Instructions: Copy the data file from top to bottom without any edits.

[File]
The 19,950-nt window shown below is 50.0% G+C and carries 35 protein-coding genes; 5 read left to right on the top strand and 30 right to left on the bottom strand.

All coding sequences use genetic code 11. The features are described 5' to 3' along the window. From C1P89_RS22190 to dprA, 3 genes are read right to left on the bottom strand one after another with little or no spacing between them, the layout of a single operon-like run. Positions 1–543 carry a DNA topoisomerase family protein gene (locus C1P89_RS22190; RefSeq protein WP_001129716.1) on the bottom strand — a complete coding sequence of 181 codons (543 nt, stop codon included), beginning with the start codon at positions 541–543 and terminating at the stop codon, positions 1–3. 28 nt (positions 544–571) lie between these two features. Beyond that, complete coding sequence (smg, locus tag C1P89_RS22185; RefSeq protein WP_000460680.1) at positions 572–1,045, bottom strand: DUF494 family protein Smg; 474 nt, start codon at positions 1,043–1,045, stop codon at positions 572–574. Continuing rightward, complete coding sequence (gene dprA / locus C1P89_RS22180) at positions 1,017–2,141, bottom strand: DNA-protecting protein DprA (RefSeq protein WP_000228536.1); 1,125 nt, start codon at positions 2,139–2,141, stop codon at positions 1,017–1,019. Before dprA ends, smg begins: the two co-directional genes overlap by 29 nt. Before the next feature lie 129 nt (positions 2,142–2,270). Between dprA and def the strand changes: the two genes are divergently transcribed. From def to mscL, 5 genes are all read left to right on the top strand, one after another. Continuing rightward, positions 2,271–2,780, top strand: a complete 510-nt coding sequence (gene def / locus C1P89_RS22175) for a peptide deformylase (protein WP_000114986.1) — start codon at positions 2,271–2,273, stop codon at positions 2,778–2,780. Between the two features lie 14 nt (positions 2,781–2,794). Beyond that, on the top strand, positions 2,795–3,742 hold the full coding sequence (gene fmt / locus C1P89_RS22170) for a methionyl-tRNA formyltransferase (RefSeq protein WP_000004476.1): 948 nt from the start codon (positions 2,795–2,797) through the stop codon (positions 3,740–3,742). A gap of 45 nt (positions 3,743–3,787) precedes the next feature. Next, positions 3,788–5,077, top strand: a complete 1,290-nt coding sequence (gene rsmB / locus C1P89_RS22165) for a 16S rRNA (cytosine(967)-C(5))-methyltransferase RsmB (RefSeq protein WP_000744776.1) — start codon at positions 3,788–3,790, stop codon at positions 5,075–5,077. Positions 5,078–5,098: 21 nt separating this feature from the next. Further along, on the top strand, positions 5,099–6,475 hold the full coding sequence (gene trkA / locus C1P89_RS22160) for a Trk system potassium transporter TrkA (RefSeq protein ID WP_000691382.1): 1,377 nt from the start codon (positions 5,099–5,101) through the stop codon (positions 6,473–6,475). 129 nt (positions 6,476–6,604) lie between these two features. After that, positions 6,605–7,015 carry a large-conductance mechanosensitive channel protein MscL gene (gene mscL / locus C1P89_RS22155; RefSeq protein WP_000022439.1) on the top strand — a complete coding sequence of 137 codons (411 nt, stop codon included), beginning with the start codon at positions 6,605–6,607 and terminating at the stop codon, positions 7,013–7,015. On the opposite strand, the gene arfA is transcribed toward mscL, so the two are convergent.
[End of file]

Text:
The 19,950-nt window shown below is 50.0% G+C and carries 35 protein-coding genes; 5 read left to right on the top strand and 30 right to left on the bottom strand.

All coding sequences use genetic code 11. The features are described 5' to 3' along the window. From C1P89_RS22190 to dprA, 3 genes are read right to left on the bottom strand one after another with little or no spacing between them, the layout of a single operon-like run. Positions 1–543 carry a DNA topoisomerase family protein gene (locus C1P89_RS22190; RefSeq protein WP_001129716.1) on the bottom strand — a complete coding sequence of 181 codons (543 nt, stop codon included), beginning with the start codon at positions 541–543 and terminating at the stop codon, positions 1–3. 28 nt (positions 544–571) lie between these two features. Beyond that, complete coding sequence (smg, locus tag C1P89_RS22185; RefSeq protein WP_000460680.1) at positions 572–1,045, bottom strand: DUF494 family protein Smg; 474 nt, start codon at positions 1,043–1,045, stop codon at positions 572–574. Continuing rightward, complete coding sequence (gene dprA / locus C1P89_RS22180) at positions 1,017–2,141, bottom strand: DNA-protecting protein DprA (RefSeq protein WP_000228536.1); 1,125 nt, start codon at positions 2,139–2,141, stop codon at positions 1,017–1,019. Before dprA ends, smg begins: the two co-directional genes overlap by 29 nt. Before the next feature lie 129 nt (positions 2,142–2,270). Between dprA and def the strand changes: the two genes are divergently transcribed. From def to mscL, 5 genes are all read left to right on the top strand, one after another. Continuing rightward, positions 2,271–2,780, top strand: a complete 510-nt coding sequence (gene def / locus C1P89_RS22175) for a peptide deformylase (protein WP_000114986.1) — start codon at positions 2,271–2,273, stop codon at positions 2,778–2,780. Between the two features lie 14 nt (positions 2,781–2,794). Beyond that, on the top strand, positions 2,795–3,742 hold the full coding sequence (gene fmt / locus C1P89_RS22170) for a methionyl-tRNA formyltransferase (RefSeq protein WP_000004476.1): 948 nt from the start codon (positions 2,795–2,797) through the stop codon (positions 3,740–3,742). A gap of 45 nt (positions 3,743–3,787) precedes the next feature. Next, positions 3,788–5,077, top strand: a complete 1,290-nt coding sequence (gene rsmB / locus C1P89_RS22165) for a 16S rRNA (cytosine(967)-C(5))-methyltransferase RsmB (RefSeq protein WP_000744776.1) — start codon at positions 3,788–3,790, stop codon at positions 5,075–5,077. Positions 5,078–5,098: 21 nt separating this feature from the next. Further along, on the top strand, positions 5,099–6,475 hold the full coding sequence (gene trkA / locus C1P89_RS22160) for a Trk system potassium transporter TrkA (RefSeq protein ID WP_000691382.1): 1,377 nt from the start codon (positions 5,099–5,101) through the stop codon (positions 6,473–6,475). 129 nt (positions 6,476–6,604) lie between these two features. After that, positions 6,605–7,015 carry a large-conductance mechanosensitive channel protein MscL gene (gene mscL / locus C1P89_RS22155; RefSeq protein WP_000022439.1) on the top strand — a complete coding sequence of 137 codons (411 nt, stop codon included), beginning with the start codon at positions 6,605–6,607 and terminating at the stop codon, positions 7,013–7,015. On the opposite strand, the gene arfA is transcribed toward mscL, so the two are convergent.